September 16, 2023 at 4:29 am

      It’s always great to receive an answer from you, Perry!

      Olivem 300 (Olive Oil PEG-7 Esters) is marketed as a water-soluble lipid that can be used as a fragrance solubilizer and refatting agent in toiletries.

      I do agree with you that it is likely unnecessary in my shampoo, but because it is water-soluble, I am thinking it may actually be a microbial issue like you mentioned.

      I am going to test this by making two more batches: one without any modifications, and one with the esters removed. I will see if there are any noticeable differences between them after 2-4 weeks.

      Thank you!

  • ketchito

    Member
    September 16, 2023 at 8:55 am

    Another option is that the Kraft point of your solution is too high. Solutions of non ethoxylated anionics (like sodium coco sulfate) have a higher Kraft point than ethoxylated ones. You could reduce your Kraft point by either increasing your Cocamide DEA, your Hydroxysultaine, adding CAPB or switching to an ethoxylated anionic surfactant (like Sodium laureth sulfate).

    • camel

      Member
      September 17, 2023 at 11:16 am

      Thank you for your response, ketchito!

      Actually, I was thinking about increasing cocamidopropyl hydroxysultaine and cocamide dea, because the shampoo is not making as much foam as I would like.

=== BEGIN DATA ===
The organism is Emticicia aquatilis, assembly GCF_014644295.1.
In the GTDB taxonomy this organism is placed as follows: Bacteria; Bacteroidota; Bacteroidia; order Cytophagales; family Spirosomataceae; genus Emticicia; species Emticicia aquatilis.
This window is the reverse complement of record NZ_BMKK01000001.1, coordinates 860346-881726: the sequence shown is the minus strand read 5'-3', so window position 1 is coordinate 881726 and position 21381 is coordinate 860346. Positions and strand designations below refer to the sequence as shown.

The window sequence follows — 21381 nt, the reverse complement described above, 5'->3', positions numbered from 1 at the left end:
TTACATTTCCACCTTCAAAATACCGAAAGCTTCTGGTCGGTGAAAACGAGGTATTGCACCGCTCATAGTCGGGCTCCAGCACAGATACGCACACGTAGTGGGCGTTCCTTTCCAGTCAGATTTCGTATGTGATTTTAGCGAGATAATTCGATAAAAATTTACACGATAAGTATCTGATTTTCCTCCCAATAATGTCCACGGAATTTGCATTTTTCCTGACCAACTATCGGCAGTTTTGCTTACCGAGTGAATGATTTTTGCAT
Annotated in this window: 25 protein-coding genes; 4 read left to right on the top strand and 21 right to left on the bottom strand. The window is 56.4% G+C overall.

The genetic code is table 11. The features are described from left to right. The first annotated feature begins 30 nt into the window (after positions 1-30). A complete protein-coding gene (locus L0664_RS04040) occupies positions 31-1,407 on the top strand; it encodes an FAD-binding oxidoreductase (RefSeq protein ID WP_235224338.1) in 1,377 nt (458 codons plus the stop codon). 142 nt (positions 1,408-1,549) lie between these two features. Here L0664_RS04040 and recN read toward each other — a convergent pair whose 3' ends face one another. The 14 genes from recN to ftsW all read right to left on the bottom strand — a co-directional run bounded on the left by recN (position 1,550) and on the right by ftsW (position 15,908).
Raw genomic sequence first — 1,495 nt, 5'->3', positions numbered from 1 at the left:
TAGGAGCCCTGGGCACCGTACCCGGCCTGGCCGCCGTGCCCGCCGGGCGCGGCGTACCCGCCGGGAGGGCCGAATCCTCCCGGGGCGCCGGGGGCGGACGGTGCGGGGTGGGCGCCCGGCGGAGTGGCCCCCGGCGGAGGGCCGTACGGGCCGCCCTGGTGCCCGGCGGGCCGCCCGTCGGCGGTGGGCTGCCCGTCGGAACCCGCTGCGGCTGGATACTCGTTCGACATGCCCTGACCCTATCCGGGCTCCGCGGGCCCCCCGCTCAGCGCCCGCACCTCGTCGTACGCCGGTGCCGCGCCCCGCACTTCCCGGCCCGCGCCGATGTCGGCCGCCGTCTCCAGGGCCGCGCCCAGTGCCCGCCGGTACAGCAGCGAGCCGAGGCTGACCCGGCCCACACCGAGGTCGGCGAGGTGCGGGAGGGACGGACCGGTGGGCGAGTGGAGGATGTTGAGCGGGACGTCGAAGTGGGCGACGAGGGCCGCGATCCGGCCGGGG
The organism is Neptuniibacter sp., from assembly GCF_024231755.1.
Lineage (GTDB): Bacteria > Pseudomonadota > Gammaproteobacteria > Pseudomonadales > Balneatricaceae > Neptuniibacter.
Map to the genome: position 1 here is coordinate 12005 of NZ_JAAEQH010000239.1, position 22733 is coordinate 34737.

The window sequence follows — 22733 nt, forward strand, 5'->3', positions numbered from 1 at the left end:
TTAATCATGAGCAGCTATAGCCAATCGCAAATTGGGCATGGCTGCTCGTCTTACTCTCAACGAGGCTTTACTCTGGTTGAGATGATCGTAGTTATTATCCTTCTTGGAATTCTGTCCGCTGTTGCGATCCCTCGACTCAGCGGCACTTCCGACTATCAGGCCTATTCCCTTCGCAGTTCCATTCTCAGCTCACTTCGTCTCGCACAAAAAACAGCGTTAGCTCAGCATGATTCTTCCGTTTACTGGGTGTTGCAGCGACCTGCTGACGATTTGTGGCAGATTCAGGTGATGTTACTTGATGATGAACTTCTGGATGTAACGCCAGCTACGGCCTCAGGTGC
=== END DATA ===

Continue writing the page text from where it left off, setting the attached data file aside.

I found an old post from you where you said the best ratio of sles:capb:dea for foam is 3:1:0.5. Is this based on active matter? Do you think the same ratio would apply with SCS and hydroxysultaine?

      I could try this, which would slightly reduce scs while increasing hydroxysultaine and dea:

      • Sodium Coco Sulfate (94%): 9.6%
      • Cocamidopropyl Hydroxysultaine (50%): 6%
      • Cocamide DEA: 1.5%

      I’m also going to purchase some sles and see how differently that performs.

      Thanks again!

  • ketchito

    Member
    September 18, 2023 at 8:05 am

    Yes, that ratio is based on active matter. And even though each system is different, you could use that ratio as a reference. Good luck with your tests!

  • camel

    Member
    September 21, 2023 at 2:04 pm

    @ketchito @Perry44

    I revised the formula by slightly reducing SCS and PQ-10, increasing hydroxysultaine and DEA, and removing the olive oil esters:

    • Water: 79.4%
    • Sodium Coco Sulfate: 9.6%
    • Cocamidopropyl Hydroxysultaine: 6%
    • Cocamide DEA: 1.5%
    • Sodium Lactate: 1%
    • Lactic Acid: 1%
    • Fragrance: 0.5%
    • Liquid Germall Plus: 0.5%
    • Polyquaternium-10: 0.2%
    • Guar Hydroxypropyltrimonium Chloride: 0.2%
    • Disodium EDTA: 0.1%

    These photos were taken after 24 hours. Do you think the fragrance isn’t completely solubilized? I’m not familiar with Kraft points if that is the issue. I’m still waiting on some SLES to arrive and hoping that will provide better results than SCS.

    Thanks again!

  • Perry44

    Administrator
    September 21, 2023 at 2:09 pm

    Yes, fragrance can certainly be a problem. You might need to solubilize it before putting it in your formula. Use something like Polysorbate 20 or Polysorbate 80

    • camel

      Member
      September 21, 2023 at 2:43 pm

      Thanks, Perry! I have both of those ingredients, so I’ll definitely give it a try.